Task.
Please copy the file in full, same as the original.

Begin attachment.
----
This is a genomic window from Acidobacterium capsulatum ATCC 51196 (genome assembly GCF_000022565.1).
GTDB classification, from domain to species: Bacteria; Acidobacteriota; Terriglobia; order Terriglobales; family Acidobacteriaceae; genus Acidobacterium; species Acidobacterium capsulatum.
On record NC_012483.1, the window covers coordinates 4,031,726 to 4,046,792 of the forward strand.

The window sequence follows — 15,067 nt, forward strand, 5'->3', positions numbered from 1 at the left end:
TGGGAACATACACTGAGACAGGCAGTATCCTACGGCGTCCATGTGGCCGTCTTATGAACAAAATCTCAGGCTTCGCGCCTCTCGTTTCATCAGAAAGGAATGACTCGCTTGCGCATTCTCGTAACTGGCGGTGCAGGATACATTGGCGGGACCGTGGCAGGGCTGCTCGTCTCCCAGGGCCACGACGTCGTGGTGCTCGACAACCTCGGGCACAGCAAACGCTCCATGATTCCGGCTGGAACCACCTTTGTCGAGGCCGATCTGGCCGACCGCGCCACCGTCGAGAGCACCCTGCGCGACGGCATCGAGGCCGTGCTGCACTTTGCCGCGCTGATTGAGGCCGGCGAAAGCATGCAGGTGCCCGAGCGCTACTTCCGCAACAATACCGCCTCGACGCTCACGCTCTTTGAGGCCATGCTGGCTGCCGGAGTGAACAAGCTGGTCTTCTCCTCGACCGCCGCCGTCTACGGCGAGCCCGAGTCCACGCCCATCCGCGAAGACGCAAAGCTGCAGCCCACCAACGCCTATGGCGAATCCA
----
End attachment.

This is a genomic window from Acidobacterium capsulatum ATCC 51196 (genome assembly GCF_000022565.1).
GTDB classification, from domain to species: Bacteria; Acidobacteriota; Terriglobia; order Terriglobales; family Acidobacteriaceae; genus Acidobacterium; species Acidobacterium capsulatum.
On record NC_012483.1, the window covers coordinates 4,031,726 to 4,046,792 of the forward strand.

The window sequence follows — 15,067 nt, forward strand, 5'->3', positions numbered from 1 at the left end:
TGGGAACATACACTGAGACAGGCAGTATCCTACGGCGTCCATGTGGCCGTCTTATGAACAAAATCTCAGGCTTCGCGCCTCTCGTTTCATCAGAAAGGAATGACTCGCTTGCGCATTCTCGTAACTGGCGGTGCAGGATACATTGGCGGGACCGTGGCAGGGCTGCTCGTCTCCCAGGGCCACGACGTCGTGGTGCTCGACAACCTCGGGCACAGCAAACGCTCCATGATTCCGGCTGGAACCACCTTTGTCGAGGCCGATCTGGCCGACCGCGCCACCGTCGAGAGCACCCTGCGCGACGGCATCGAGGCCGTGCTGCACTTTGCCGCGCTGATTGAGGCCGGCGAAAGCATGCAGGTGCCCGAGCGCTACTTCCGCAACAATACCGCCTCGACGCTCACGCTCTTTGAGGCCATGCTGGCTGCCGGAGTGAACAAGCTGGTCTTCTCCTCGACCGCCGCCGTCTACGGCGAGCCCGAGTCCACGCCCATCCGCGAAGACGCAAAGCTGCAGCCCACCAACGCCTATGGCGAATCCA